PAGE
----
Due to the Covid pandemic, there were fewer participants from mainland China this year. The Chinese are usually enthusiastic participants, who are welcomed with open arms as other attendees are eager to do business in or otherwise engage with China. Vice Premier Liu He in his speech struck a particularly cooperative tone. The political class in China is under pressure to generate growth and they sense competitive pressures from India as many businesses consider diversifying risk by moving at least parts of their businesses from China to India. Accordingly, the largest contingent of participants were representatives from India, who appeared particularly optimistic.
Did you have one big takeaway, or a key conversation that really stood out?
I was left with the strong sense that following the Covid pandemic, there’s an entirely new level of appreciation of in-person meetings. This year’s WEF hosted a record number of business and government leaders, including more than 600 CEOs, with a record-low level of cancellations.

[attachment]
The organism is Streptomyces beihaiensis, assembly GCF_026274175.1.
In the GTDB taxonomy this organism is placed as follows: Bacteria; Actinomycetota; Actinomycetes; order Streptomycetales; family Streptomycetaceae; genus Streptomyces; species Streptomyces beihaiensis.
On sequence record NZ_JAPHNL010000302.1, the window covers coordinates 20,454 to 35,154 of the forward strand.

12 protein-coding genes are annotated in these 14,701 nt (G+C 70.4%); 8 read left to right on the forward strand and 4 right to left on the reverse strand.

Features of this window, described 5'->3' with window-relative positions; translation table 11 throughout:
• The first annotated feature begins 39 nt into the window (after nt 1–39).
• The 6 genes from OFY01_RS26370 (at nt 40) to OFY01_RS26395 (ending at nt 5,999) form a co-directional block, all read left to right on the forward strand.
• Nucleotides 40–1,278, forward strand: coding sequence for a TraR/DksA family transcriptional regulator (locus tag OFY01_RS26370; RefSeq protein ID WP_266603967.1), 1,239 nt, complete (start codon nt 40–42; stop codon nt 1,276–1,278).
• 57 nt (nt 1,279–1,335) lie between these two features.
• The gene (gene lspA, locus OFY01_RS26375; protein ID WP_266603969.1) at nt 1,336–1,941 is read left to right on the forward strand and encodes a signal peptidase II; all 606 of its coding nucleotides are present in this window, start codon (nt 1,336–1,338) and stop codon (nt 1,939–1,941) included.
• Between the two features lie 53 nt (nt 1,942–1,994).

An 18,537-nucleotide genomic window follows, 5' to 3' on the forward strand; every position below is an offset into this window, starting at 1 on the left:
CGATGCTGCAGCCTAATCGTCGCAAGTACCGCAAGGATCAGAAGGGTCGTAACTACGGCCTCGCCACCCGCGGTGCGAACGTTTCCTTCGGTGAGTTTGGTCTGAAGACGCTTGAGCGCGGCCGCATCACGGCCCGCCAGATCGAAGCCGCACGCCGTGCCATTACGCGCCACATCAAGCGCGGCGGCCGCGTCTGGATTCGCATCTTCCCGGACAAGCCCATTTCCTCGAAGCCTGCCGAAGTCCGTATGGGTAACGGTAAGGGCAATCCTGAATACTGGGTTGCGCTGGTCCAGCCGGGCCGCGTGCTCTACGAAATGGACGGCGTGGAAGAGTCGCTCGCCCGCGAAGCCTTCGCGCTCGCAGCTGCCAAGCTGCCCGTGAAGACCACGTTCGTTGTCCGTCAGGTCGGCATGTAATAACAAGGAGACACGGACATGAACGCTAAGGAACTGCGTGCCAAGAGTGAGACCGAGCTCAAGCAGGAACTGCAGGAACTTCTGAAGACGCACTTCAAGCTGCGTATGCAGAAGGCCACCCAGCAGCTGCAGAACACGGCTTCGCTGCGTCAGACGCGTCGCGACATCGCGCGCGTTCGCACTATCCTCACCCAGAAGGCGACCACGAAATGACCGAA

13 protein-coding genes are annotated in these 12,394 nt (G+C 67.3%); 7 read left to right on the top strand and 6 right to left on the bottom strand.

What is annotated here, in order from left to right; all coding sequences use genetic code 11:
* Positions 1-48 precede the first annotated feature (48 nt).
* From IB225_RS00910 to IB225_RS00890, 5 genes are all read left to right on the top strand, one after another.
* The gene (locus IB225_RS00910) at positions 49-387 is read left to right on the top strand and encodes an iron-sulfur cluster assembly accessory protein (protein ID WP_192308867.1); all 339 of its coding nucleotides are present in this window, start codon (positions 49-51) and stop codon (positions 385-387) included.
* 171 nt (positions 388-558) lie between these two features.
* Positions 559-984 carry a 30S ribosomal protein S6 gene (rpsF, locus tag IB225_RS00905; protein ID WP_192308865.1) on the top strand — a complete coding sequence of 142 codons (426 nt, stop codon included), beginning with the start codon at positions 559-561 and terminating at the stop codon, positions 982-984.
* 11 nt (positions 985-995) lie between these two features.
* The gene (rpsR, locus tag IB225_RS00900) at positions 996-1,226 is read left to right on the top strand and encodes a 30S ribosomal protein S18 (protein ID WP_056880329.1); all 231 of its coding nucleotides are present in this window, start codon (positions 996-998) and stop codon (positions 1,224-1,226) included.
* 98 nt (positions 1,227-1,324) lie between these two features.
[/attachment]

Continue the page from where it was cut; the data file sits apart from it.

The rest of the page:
People were eager to see each other in-person and communicate face-to-face, feeling a shared sense of purpose. As I can attest, engaging in shared experiences, working towards common goals, gaining a better understanding of each other’s differences, and learning from each other, creates human ties that are impossible to build virtually.
Sandra Navidi is the Founder and CEO of BeyondGlobal, where she provides macroeconomic and strategic positioning advice. Previously, she worked closely with economist Nouriel Roubini at Roubini Global Economics. She is admitted to practice law in the Federal Republic of Germany and the State of New York, and is the author of “$uperHubs: How the Financial Elite and their Networks Rule Our World” and “Future IQ: Your Success Strategies in the Age of Artificial Intelligence.”